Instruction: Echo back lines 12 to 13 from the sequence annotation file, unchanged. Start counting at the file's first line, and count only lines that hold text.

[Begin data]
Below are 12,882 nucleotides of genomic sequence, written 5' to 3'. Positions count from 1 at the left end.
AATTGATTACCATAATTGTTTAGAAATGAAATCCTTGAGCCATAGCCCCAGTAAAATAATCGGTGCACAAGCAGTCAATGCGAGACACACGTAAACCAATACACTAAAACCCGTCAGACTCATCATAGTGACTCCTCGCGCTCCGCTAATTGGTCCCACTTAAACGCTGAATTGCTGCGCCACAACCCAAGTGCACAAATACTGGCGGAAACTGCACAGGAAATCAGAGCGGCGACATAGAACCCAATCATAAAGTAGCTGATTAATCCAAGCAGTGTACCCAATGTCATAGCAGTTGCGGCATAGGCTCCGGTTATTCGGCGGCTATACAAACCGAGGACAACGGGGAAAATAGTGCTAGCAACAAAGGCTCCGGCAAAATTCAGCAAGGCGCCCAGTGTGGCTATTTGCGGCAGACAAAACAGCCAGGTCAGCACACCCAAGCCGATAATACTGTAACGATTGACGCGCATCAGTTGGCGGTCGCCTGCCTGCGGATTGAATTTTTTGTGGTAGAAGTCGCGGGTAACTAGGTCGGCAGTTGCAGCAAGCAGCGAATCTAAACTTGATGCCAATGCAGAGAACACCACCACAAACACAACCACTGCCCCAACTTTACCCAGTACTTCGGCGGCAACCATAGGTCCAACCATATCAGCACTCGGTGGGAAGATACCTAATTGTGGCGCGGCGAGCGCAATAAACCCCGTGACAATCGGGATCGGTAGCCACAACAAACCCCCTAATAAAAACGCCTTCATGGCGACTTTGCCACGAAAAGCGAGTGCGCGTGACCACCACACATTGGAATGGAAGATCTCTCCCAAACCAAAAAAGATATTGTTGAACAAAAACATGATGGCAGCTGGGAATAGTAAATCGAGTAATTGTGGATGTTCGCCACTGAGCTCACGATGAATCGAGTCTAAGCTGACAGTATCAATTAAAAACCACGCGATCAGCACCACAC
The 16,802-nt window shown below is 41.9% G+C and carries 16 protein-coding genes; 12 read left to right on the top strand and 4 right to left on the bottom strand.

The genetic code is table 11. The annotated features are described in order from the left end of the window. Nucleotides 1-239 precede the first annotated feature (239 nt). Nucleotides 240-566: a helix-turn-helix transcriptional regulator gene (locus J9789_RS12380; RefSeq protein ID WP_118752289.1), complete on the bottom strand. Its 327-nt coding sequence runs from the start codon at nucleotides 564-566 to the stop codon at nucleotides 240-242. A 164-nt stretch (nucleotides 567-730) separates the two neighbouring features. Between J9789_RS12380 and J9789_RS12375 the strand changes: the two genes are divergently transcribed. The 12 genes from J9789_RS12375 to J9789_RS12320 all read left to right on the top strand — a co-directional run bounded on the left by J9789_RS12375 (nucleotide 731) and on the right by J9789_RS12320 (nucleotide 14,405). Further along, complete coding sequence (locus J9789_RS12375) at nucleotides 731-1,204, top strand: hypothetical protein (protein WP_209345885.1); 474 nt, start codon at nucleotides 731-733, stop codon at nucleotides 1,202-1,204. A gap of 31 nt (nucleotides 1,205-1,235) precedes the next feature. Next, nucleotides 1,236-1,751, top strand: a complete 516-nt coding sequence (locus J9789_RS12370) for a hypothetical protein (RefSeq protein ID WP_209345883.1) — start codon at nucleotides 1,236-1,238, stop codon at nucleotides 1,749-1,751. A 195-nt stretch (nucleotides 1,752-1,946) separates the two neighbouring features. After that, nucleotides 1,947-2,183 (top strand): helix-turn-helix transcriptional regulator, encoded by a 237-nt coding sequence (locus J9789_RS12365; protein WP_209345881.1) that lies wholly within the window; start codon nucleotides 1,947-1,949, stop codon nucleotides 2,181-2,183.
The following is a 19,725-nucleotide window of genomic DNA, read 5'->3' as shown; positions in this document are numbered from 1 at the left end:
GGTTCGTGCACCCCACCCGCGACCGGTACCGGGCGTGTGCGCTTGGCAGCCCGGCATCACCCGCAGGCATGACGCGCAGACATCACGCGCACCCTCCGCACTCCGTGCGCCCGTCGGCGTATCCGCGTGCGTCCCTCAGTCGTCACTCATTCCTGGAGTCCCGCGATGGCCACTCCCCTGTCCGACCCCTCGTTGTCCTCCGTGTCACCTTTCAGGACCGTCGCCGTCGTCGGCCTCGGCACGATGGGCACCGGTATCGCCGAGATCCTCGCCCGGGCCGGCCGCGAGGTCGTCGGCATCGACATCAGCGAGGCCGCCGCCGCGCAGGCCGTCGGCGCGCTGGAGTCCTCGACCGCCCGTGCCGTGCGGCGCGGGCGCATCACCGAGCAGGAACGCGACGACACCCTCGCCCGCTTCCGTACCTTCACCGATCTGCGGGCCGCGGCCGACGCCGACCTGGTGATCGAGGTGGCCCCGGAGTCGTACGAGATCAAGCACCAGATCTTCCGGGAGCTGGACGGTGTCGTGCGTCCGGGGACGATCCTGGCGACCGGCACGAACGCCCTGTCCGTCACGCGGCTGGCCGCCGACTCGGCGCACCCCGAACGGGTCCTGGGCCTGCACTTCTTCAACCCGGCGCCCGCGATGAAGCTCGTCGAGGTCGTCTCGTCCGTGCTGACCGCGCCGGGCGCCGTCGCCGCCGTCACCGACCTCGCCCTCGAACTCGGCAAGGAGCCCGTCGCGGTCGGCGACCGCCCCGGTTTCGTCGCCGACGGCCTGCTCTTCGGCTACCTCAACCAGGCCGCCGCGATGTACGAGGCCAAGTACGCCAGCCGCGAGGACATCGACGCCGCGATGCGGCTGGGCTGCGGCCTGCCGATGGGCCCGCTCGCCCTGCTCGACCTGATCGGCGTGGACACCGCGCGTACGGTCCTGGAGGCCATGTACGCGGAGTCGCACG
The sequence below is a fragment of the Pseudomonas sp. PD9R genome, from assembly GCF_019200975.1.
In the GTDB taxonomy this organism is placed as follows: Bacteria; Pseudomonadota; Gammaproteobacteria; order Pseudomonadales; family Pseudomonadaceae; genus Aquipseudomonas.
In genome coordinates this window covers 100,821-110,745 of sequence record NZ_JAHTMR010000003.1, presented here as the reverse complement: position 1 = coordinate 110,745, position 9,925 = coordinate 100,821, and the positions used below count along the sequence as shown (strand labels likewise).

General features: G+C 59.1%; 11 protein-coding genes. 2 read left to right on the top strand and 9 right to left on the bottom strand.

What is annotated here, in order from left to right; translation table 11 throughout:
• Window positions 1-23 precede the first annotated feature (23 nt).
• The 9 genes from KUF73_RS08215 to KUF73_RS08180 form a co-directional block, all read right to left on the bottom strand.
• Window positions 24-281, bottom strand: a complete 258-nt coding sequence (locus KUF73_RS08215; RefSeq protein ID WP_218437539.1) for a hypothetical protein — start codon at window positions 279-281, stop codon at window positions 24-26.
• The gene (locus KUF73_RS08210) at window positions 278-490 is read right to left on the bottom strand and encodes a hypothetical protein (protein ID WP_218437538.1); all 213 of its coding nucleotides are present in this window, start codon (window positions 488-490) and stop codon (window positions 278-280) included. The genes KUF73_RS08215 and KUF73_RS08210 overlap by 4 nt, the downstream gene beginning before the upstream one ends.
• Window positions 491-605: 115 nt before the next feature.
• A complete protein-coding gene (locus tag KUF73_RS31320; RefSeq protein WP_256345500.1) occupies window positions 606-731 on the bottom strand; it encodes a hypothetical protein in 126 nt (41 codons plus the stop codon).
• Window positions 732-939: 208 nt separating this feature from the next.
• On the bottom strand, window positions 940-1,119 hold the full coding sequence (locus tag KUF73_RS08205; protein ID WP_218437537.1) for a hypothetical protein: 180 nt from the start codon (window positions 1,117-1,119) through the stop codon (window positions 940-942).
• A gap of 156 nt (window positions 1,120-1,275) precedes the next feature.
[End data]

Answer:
• Window positions 1-23 precede the first annotated feature (23 nt).
• The 9 genes from KUF73_RS08215 to KUF73_RS08180 form a co-directional block, all read right to left on the bottom strand.